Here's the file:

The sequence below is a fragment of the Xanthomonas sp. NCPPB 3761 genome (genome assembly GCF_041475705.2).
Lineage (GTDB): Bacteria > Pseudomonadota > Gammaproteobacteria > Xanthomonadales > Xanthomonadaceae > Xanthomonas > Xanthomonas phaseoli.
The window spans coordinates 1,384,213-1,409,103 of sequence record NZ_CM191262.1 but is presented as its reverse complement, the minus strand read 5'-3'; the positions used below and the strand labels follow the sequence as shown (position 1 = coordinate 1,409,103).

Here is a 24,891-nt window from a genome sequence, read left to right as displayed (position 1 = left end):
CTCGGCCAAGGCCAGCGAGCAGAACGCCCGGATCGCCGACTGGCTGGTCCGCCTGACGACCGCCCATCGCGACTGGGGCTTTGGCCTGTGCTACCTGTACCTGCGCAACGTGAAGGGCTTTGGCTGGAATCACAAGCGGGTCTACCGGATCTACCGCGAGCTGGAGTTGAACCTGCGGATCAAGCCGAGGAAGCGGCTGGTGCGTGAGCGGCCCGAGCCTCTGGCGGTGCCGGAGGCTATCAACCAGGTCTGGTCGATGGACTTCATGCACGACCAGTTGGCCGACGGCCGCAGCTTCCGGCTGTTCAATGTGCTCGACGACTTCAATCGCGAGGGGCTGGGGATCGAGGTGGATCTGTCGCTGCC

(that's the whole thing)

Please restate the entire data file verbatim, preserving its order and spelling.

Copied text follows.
The sequence below is a fragment of the Xanthomonas sp. NCPPB 3761 genome (genome assembly GCF_041475705.2).
Lineage (GTDB): Bacteria > Pseudomonadota > Gammaproteobacteria > Xanthomonadales > Xanthomonadaceae > Xanthomonas > Xanthomonas phaseoli.
The window spans coordinates 1,384,213-1,409,103 of sequence record NZ_CM191262.1 but is presented as its reverse complement, the minus strand read 5'-3'; the positions used below and the strand labels follow the sequence as shown (position 1 = coordinate 1,409,103).

Here is a 24,891-nt window from a genome sequence, read left to right as displayed (position 1 = left end):
CTCGGCCAAGGCCAGCGAGCAGAACGCCCGGATCGCCGACTGGCTGGTCCGCCTGACGACCGCCCATCGCGACTGGGGCTTTGGCCTGTGCTACCTGTACCTGCGCAACGTGAAGGGCTTTGGCTGGAATCACAAGCGGGTCTACCGGATCTACCGCGAGCTGGAGTTGAACCTGCGGATCAAGCCGAGGAAGCGGCTGGTGCGTGAGCGGCCCGAGCCTCTGGCGGTGCCGGAGGCTATCAACCAGGTCTGGTCGATGGACTTCATGCACGACCAGTTGGCCGACGGCCGCAGCTTCCGGCTGTTCAATGTGCTCGACGACTTCAATCGCGAGGGGCTGGGGATCGAGGTGGATCTGTCGCTGCC